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OUR LONDON CORRESPONDENT.…

NEWS NOTES.

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NEWS NOTES. THE QUEEN, on her public appearances since her return from Scotland to Windsor, has given the impression of being remarkably well. Her Majesty enjoys most, excellent health for one of her years, and gets through the work attendant upon her many engagements in a way which would be difficult for many much her junior. And the Queen is always most gracious and tactful in the performance of the varied functions which engage her energies, whether 9 it be a visit to a rose show or the more formal reviewing of a vast body of troops at Alder- shot. WEST KENSINGTON was quite astir on Satur- day, for the foundation-stone laying of the new headquarters of the Post Office Savings Bank. The Duke of Norfolk aptly expounded the virtues of this particular Department of the great State institution which he at present con- trols; and the Prince of Wales, having "well and truly placed the memorial stone in posi- tion, expressed felicitously the Queen's plea- sure that the scheme of Savings Bank had proven such a splendid stimulus to national thrift. SIR THOMAS LIPTON'S new yacht, the Sham- rock, has been privately launched at Millwall, after careful inspection by the Prince of Wales, and has gone to Southampton to be finished, in order eventually to do battle for England in a great international race. It is generally thought that if any craft can capture the trophy from America, this beautiful and remarkable yacht will do it. The Shamrock is to undergo a series of trials with the Prince of Wales's famous racer, the Britannia. THE tall talk between Boer and Uitlander enthusiasts can scarcely be said yet to have quite come to an end; but the steadier diplo- matic heads of both the British and Transvaal Governmental heads have been able to steer matters out of the critical channel. There is prospect now of calmer negotiations, which one may hope will end in an amicable settlement; but it would have been far otherwise had cer- tain interested firebrands had all their own way. FRANCE'S selection, after very considerable trouble, of a strangely composite Cabinet- united, however, on the point of goodwill to Dreyfus-leaves room for much political specu- lation as to what the future may have in store. It is not safe to prophecy as to coming hap- penings in France but if the Waldeck-Rous- seau Government can only manage to dispose of the Dreyfus scandal judicially, it will indeed have wrought France lasting good. THE Newfoundland fisheries still continue to furnish a bone of contention between Britain, France, and the United States. The latest de- velopment is the enforcement by Commodore Giffard, of our navy, of the American rights to take bait along the French shore; and the Washington Government have demanded an immediate cessation from interference on the part of the French authorities. It is high time that the matters between the nations at issue regarding these fisheries should be finally arranged on a satisfactory basis. Surely the diplomacy of the three great countries con- cerned is equal to the task THE Khalifa remains in evidence in the Soudan. In quest of supplies in the Khorbnda district he is reported to be surrounded by hostile tribes and we may shortly hear of his capture. But the Khalifa manifests so much alacrity in escaping from perilous positions that we shall have difficulty in believing him to be done with until he gets into the safe keeping of the Sirdar, and that is not yet." THE Federation ideal in Australasia makes distinct advancement by the substantial majority recorded in its favour in New South Wales. Those who long to see the bonds of our great Empire drawn closer as glad to note the hopeful trend of events. A VERY interesting ceremonial was the un- veiling of a striking statue on Saturday at Rugby to Judge Hughes, the genial creator of immortal Tom Brown." The famous school has done well to honour the memory of one who has cast such world-wide lustre upon, and exercised an abiding influence for good upon, successive generation s. We have many selections of best books nowadays, but any English library without "Tom Brown's Schooldays" would be lamentably lacking and unrepresentative indeed. Hughes, in his own way, was a dis- tinctly great man, and, better than that, he was a good man. Our land will do well to cherish for dly his pleasant precepts. THE way of transgressors is hard. The lady who thought to get a large quantity of jewellery and lingerie into New York harbour and land it on American soil without paying proper Customs duty, has subjected herself to heavy inconvenience, and her troubles are not yet over. There is reason to believe that a good many well-to-do fair ones are not above attempting audacities in the smuggling way but every now and again they get found out," and then comes the reckon- ing. One wonders why these fair sinners care to run the risk of getting into a tight place; for the chance of saving money momed women as well as monied men will adventure much. WE gather from a Home Office blue book just issued that our trade in explosives is growing considerably, as many as seven new factories having been started last year. This does not look quite like the ultimate triumph of pacific principles.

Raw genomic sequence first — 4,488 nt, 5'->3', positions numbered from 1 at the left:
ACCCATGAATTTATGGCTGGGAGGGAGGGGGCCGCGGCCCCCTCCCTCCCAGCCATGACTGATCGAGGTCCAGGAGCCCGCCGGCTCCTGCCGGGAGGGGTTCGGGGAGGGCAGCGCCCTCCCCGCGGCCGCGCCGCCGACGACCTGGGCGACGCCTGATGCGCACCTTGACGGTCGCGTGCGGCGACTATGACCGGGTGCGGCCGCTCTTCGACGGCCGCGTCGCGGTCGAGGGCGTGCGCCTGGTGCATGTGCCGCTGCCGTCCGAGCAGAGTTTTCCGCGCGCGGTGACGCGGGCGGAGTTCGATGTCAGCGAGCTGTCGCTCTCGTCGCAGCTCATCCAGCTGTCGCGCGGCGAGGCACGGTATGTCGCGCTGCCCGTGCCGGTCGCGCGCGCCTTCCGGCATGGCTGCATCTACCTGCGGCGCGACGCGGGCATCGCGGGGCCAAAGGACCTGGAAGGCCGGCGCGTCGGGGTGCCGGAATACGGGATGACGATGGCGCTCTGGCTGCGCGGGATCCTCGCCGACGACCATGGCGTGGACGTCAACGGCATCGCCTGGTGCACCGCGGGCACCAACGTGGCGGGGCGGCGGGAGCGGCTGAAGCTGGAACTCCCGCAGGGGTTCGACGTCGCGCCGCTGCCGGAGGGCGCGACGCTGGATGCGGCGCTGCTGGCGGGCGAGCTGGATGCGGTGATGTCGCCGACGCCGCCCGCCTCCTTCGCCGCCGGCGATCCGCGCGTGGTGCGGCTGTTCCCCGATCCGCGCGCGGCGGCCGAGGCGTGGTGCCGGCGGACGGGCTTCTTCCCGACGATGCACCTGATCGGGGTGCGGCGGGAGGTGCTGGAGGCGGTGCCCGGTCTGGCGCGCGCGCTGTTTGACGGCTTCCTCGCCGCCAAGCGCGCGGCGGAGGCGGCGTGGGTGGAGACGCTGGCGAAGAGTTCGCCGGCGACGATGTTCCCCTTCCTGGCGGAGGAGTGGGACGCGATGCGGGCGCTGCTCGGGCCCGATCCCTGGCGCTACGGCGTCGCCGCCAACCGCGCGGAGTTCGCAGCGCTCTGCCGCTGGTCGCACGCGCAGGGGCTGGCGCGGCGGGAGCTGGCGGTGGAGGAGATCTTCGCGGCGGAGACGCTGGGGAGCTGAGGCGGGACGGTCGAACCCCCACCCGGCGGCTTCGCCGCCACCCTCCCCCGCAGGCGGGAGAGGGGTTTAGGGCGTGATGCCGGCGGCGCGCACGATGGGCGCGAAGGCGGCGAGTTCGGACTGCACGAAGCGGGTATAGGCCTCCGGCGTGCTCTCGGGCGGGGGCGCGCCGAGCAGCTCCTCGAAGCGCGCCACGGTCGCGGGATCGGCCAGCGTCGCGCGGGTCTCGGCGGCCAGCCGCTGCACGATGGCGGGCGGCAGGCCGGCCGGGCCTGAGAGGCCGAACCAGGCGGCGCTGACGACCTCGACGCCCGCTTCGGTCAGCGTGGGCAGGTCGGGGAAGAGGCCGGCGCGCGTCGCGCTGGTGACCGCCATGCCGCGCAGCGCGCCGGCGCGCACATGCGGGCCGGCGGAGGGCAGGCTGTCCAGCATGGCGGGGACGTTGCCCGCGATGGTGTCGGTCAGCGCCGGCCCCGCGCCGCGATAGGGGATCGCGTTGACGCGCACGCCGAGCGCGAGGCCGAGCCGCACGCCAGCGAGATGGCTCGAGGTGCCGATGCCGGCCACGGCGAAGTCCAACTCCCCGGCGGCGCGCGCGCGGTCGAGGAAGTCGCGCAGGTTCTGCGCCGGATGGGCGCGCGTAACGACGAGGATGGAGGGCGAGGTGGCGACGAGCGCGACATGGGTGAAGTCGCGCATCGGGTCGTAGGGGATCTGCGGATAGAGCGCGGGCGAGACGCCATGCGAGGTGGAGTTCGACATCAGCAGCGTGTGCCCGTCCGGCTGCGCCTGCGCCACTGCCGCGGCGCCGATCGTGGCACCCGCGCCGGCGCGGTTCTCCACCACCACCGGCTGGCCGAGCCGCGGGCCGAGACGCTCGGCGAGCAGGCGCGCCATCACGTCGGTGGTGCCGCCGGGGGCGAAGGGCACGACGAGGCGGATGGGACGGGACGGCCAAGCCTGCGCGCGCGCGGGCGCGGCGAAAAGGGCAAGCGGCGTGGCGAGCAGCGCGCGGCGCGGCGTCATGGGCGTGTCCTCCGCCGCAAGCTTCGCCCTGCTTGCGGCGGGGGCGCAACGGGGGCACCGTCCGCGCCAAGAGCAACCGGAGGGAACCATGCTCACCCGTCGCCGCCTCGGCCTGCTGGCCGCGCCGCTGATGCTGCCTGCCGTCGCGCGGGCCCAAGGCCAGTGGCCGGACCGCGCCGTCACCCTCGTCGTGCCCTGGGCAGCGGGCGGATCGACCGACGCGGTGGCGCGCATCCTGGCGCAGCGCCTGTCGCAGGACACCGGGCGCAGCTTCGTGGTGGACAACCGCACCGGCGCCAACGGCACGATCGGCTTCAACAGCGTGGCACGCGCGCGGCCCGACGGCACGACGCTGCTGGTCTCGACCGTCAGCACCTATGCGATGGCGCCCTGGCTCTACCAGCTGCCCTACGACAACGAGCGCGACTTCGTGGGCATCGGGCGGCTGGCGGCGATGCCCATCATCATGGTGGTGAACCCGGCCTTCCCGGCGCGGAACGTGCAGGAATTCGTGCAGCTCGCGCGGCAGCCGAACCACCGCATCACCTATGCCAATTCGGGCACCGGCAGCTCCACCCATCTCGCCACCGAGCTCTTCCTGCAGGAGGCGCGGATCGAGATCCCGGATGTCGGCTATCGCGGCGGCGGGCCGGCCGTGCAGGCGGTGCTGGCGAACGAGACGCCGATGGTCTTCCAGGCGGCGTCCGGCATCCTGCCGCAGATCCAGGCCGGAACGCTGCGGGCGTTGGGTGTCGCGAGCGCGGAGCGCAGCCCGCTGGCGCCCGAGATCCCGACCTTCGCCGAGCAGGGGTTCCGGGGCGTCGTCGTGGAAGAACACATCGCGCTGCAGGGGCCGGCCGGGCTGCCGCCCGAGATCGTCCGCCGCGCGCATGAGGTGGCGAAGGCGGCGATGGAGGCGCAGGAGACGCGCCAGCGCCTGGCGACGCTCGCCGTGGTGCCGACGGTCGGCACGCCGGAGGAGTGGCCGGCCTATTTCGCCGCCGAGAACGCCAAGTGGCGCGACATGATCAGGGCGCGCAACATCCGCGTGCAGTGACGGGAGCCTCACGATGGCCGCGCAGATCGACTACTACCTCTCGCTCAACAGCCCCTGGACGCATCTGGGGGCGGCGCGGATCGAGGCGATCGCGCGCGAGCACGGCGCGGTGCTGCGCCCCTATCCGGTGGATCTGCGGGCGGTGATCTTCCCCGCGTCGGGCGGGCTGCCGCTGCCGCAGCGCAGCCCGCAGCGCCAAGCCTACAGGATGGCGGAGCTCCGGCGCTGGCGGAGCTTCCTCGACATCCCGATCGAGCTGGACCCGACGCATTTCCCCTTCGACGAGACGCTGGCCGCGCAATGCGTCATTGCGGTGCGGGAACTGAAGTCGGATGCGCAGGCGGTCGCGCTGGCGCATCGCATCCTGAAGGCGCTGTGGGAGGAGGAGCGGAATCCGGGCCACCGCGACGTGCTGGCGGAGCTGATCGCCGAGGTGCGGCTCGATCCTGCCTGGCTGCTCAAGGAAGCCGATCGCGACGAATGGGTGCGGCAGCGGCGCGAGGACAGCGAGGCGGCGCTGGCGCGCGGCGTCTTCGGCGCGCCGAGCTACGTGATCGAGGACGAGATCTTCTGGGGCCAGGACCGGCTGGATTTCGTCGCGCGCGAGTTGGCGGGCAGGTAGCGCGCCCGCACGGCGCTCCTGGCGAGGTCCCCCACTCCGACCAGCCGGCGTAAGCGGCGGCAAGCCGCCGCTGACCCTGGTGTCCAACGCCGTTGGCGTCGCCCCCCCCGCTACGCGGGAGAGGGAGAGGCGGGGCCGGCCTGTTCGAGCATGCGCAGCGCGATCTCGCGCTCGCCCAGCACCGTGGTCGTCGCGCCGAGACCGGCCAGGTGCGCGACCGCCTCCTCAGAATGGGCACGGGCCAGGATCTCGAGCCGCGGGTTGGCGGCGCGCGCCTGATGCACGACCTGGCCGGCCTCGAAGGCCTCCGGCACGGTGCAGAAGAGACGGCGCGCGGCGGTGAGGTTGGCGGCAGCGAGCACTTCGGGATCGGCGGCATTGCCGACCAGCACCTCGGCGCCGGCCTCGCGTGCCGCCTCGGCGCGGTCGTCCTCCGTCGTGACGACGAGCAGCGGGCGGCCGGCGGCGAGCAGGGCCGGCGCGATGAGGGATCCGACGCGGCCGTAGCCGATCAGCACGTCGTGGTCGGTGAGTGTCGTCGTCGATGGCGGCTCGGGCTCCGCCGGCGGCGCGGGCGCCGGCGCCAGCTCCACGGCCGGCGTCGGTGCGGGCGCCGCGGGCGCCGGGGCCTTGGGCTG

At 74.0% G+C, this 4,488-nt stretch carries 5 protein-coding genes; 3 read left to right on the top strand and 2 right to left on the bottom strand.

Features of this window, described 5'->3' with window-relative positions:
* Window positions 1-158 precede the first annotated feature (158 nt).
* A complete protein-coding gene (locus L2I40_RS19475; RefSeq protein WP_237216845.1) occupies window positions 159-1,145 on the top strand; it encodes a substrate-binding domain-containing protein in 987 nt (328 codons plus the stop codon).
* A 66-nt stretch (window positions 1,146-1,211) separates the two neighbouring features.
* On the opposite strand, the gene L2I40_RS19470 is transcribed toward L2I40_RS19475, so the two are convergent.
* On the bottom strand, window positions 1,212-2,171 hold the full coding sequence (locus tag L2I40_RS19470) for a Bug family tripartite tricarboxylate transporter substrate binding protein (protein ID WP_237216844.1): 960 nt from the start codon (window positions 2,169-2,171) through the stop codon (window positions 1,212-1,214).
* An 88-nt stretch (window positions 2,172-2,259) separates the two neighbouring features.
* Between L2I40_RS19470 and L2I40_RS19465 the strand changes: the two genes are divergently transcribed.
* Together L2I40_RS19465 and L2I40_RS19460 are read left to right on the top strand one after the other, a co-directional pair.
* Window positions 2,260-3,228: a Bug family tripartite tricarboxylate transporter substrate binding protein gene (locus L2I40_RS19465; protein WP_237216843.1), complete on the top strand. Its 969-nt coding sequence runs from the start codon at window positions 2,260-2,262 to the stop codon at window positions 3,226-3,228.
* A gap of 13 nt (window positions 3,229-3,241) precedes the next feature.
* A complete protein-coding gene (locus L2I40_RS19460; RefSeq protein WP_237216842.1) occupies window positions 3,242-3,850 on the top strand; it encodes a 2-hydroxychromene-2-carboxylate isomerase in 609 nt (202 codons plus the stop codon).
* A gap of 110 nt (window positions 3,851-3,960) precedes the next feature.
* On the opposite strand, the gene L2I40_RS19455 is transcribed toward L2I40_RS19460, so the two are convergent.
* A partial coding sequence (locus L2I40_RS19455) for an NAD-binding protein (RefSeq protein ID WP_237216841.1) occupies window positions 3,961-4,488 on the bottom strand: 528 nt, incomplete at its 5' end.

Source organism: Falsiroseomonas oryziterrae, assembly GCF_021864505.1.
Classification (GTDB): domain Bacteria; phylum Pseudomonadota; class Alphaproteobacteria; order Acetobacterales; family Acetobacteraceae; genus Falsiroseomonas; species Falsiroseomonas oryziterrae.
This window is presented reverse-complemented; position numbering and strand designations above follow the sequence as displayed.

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AMID BONES AND SKULLS.